Hinchliffe Stadium in Paterson welcomed spectators starting in 1932 hosting an array of notable events throughout its history such as Negro Leagues baseball games while also serving as a primary venue for Paterson high school sports. The venue has been closed since 1997 but is now on the verge of a rebirth with a professional baseball tenant, just as the sport returns with spring training.
“We’re rounding third and heading home,” Paterson Mayor Andre Sayegh told NJBIZ during a recent tour of the reconstruction site.
In 2021, the stadium, which had fallen into a state of disrepair, was resuscitated when officials broke ground on a redevelopment project anchored by the renovation of Hinchliffe. The project is being run by BAW Development, whose founder, Baye Adofo-Wilson, is a Paterson native who ran track at Hinchliffe as an adolescent. He said that the opportunity to come full-circle and work back in Paterson on this project has been a dream.
“I’m really excited about it,” Adofo-Wilson told NJBIZ, who admitted that the project has been challenging after the site sat empty and dilapidated for more than two decades. “There was a lot of damage and a lot of work to be done. But that work, for the most part, has been completed. And we plan on opening May 11.”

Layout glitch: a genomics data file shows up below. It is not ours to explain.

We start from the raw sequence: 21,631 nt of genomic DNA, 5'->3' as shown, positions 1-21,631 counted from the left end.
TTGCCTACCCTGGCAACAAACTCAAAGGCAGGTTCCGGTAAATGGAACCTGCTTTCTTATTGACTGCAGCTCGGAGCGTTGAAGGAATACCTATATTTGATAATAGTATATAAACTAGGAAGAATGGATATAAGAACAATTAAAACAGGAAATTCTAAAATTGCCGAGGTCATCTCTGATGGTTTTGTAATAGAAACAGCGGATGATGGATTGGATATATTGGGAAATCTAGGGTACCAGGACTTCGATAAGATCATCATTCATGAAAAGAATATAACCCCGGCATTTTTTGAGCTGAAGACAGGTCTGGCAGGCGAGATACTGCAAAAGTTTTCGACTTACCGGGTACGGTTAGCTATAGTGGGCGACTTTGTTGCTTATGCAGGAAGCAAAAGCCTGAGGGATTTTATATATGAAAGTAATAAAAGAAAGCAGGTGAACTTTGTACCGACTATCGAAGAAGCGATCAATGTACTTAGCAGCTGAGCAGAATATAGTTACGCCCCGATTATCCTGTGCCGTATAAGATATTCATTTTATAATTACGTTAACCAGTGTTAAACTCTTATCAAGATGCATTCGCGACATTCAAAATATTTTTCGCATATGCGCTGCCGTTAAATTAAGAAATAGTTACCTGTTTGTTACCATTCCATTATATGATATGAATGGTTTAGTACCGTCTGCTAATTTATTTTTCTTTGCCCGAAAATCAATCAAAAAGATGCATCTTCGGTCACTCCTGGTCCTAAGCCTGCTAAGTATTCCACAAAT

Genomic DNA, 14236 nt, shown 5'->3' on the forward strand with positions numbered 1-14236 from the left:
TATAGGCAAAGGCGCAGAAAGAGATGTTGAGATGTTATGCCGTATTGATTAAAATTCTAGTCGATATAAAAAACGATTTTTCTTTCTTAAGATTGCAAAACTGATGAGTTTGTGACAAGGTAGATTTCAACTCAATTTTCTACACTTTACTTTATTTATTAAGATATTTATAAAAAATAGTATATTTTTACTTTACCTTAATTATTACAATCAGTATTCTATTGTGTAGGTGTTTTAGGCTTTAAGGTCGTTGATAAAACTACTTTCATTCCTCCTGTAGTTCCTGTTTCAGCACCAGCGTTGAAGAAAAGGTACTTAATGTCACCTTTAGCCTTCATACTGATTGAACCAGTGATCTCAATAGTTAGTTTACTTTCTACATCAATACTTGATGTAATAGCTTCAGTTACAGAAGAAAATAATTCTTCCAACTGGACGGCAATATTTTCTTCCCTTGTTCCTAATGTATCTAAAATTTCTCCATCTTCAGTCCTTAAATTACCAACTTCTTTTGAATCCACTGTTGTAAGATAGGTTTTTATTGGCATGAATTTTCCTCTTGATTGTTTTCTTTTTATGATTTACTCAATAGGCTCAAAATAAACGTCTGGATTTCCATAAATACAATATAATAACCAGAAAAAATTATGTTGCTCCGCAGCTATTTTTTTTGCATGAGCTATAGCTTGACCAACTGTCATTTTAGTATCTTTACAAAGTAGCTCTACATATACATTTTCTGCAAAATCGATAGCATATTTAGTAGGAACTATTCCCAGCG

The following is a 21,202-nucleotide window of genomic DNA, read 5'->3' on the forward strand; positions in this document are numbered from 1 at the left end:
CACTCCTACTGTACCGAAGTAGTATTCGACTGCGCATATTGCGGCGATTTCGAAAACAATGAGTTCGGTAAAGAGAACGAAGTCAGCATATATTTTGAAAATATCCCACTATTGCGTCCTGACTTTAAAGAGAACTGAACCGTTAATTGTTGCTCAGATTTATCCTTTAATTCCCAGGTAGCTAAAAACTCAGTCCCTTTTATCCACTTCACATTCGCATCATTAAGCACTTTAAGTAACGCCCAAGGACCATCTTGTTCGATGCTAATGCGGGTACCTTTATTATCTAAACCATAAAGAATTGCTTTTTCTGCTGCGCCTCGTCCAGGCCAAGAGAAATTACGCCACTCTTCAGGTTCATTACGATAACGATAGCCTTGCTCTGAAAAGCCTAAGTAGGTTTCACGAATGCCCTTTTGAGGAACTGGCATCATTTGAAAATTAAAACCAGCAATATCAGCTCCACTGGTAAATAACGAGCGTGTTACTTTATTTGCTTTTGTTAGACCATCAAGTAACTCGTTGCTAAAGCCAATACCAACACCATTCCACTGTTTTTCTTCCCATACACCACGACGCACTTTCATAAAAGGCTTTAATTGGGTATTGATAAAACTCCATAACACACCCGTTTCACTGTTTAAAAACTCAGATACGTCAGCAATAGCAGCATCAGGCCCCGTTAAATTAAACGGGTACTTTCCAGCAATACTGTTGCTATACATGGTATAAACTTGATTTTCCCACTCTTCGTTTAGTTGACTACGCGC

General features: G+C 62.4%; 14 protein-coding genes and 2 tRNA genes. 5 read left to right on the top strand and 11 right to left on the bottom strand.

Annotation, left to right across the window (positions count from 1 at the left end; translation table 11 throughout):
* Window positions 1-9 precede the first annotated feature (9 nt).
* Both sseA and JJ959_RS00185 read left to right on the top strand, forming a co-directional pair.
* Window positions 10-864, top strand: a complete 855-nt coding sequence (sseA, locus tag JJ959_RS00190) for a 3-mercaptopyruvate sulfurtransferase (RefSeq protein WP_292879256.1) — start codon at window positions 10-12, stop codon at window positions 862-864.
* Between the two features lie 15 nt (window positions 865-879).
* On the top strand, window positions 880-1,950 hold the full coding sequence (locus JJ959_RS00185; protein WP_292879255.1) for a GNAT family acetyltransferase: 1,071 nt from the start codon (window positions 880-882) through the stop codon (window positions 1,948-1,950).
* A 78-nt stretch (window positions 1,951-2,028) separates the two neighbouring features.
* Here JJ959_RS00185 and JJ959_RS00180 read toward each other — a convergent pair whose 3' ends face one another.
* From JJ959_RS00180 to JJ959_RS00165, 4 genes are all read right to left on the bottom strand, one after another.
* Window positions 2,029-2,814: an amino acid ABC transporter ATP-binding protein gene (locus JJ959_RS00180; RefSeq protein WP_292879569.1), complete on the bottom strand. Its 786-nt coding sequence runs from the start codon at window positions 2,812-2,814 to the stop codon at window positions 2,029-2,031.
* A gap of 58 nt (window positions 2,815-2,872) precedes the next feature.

The project also includes a 12,000-square-foot restaurant, a six-story affordable senior housing complex, a preschool and a parking garage. The development is slated to open in phases. Because of inflation and supply chain issues, Adofo-Wilson estimates that the price tag has increased about 10%, with the project cost now at around $102 million instead of the initial $94 million estimate. He noted that the original budget was from 2020 in the early days of COVID before price increases led to interest rate hikes, supply chains unraveled and the war in Ukraine contributed to the economic turmoil.
“We dealt with all of it. But we continued to move forward,” said Adofo-Wilson.
Another feature of the venue will be a Negro Leagues museum overseen by Montclair State University. It is being funded by a $5 million donation from Chuck Muth, a former Coca-Cola executive, Paterson native, and Montclair State alum.